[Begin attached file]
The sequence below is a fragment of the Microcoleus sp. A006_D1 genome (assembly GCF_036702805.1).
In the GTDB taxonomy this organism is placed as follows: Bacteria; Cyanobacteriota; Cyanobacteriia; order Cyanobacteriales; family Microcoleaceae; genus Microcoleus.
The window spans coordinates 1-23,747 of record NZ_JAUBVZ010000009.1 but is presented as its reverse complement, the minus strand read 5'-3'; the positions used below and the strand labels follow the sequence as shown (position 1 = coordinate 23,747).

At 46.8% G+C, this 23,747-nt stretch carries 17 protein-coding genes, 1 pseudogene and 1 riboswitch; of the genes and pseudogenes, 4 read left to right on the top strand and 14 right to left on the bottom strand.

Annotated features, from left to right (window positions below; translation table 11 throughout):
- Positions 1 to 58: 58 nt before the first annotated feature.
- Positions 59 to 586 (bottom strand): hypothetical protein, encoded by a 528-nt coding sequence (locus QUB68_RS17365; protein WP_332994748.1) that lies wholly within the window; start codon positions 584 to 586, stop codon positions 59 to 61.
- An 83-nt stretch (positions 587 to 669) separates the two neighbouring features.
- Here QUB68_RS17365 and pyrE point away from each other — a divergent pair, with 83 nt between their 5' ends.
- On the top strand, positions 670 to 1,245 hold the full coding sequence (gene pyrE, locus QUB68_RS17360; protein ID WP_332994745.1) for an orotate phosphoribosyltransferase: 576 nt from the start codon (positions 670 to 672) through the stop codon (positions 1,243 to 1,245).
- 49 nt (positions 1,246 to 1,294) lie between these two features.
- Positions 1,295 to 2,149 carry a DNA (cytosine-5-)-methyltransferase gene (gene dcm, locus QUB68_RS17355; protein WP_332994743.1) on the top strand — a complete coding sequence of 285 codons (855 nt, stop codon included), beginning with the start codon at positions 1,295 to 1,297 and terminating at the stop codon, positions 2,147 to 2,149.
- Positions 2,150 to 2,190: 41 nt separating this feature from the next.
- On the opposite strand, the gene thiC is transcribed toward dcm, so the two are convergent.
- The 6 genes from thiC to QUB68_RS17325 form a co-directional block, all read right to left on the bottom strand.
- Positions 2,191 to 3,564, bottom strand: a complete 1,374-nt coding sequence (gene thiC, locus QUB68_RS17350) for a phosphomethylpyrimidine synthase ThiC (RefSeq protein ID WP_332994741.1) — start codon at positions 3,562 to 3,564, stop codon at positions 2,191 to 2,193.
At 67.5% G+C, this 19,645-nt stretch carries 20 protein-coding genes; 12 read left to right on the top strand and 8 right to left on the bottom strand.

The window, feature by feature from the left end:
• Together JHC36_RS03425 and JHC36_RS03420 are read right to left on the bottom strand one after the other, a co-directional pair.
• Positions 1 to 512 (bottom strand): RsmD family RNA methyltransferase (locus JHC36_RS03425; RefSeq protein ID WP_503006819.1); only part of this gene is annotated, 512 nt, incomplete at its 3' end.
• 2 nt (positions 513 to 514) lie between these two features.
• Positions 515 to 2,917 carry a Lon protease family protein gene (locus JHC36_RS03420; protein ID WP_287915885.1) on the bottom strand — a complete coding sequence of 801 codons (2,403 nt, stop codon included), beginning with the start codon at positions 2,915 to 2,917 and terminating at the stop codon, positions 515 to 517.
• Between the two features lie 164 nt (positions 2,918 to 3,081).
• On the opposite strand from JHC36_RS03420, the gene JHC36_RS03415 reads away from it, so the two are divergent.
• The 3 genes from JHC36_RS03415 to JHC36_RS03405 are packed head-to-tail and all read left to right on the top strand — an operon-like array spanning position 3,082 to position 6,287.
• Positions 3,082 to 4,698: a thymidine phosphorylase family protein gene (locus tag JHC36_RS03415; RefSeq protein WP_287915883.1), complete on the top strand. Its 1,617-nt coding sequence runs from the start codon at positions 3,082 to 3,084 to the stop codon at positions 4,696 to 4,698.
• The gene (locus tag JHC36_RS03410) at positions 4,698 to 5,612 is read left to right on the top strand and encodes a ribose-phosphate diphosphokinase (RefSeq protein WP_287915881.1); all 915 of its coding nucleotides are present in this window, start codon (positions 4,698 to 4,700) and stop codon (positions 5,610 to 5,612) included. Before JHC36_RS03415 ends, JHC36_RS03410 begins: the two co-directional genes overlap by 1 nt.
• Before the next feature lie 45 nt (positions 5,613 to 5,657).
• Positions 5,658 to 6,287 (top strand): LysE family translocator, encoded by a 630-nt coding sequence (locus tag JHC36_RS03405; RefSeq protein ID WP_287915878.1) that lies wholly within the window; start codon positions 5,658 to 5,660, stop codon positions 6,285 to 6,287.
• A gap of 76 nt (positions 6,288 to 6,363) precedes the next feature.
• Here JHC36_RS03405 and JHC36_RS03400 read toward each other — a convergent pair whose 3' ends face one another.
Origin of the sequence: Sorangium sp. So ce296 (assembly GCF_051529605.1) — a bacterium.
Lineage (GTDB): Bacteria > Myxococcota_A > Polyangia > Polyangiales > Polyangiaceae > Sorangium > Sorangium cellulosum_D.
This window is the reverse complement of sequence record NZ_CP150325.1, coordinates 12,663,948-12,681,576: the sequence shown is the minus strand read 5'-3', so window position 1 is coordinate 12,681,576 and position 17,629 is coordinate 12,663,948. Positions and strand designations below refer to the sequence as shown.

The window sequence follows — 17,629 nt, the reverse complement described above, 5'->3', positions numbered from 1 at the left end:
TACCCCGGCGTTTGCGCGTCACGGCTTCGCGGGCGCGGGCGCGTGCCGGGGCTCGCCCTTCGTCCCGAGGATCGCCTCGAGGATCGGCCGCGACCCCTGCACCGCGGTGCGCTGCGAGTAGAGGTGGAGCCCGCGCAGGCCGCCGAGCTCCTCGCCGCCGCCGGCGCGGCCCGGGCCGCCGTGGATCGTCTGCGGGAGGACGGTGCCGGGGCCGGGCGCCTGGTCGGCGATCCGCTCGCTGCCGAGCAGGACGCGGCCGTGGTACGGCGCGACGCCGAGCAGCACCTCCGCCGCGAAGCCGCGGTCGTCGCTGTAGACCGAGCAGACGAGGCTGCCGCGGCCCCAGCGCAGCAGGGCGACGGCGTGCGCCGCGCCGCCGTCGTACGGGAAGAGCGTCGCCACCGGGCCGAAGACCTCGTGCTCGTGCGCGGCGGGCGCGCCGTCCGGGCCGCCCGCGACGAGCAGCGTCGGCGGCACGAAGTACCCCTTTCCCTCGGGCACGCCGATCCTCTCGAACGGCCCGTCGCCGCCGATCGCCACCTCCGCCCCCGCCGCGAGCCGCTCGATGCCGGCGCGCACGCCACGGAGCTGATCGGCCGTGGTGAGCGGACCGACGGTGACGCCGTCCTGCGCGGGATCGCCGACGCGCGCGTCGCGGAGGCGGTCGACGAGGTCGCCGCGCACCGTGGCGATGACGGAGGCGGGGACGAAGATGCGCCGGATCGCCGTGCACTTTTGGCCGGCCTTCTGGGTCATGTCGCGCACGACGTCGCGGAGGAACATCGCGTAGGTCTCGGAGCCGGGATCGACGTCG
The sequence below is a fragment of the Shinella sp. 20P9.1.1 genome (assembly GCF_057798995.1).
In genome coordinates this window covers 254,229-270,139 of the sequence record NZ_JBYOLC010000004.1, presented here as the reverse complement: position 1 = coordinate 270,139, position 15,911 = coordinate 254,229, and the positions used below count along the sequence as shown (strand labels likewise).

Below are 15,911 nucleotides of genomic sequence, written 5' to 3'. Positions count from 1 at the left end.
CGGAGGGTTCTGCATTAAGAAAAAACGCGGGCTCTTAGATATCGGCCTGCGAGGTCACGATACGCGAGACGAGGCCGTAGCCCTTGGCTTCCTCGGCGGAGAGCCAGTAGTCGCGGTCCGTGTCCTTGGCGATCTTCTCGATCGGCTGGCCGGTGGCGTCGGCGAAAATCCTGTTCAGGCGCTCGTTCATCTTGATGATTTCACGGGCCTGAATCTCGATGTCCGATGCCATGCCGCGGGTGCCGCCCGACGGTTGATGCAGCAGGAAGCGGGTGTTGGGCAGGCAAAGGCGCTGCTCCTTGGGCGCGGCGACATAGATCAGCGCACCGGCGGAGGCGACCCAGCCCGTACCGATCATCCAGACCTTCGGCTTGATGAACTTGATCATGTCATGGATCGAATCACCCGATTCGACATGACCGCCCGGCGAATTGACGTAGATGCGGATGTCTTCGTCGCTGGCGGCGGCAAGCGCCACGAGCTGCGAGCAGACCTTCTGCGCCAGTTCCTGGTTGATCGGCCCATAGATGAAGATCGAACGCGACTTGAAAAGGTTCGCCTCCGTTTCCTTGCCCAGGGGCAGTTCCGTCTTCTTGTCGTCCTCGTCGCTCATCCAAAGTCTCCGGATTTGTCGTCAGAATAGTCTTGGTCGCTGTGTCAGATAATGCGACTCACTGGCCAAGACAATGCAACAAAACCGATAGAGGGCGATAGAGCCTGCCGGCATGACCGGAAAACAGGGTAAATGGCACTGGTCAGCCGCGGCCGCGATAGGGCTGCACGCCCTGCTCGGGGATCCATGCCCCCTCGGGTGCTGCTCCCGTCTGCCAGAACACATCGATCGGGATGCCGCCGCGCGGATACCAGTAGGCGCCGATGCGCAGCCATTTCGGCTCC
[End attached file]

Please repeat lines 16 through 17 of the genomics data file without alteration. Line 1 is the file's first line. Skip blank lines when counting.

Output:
- Positions 2,191 to 3,564, bottom strand: a complete 1,374-nt coding sequence (gene thiC, locus QUB68_RS17350) for a phosphomethylpyrimidine synthase ThiC (RefSeq protein ID WP_332994741.1) — start codon at positions 3,562 to 3,564, stop codon at positions 2,191 to 2,193.
At 67.5% G+C, this 19,645-nt stretch carries 20 protein-coding genes; 12 read left to right on the top strand and 8 right to left on the bottom strand.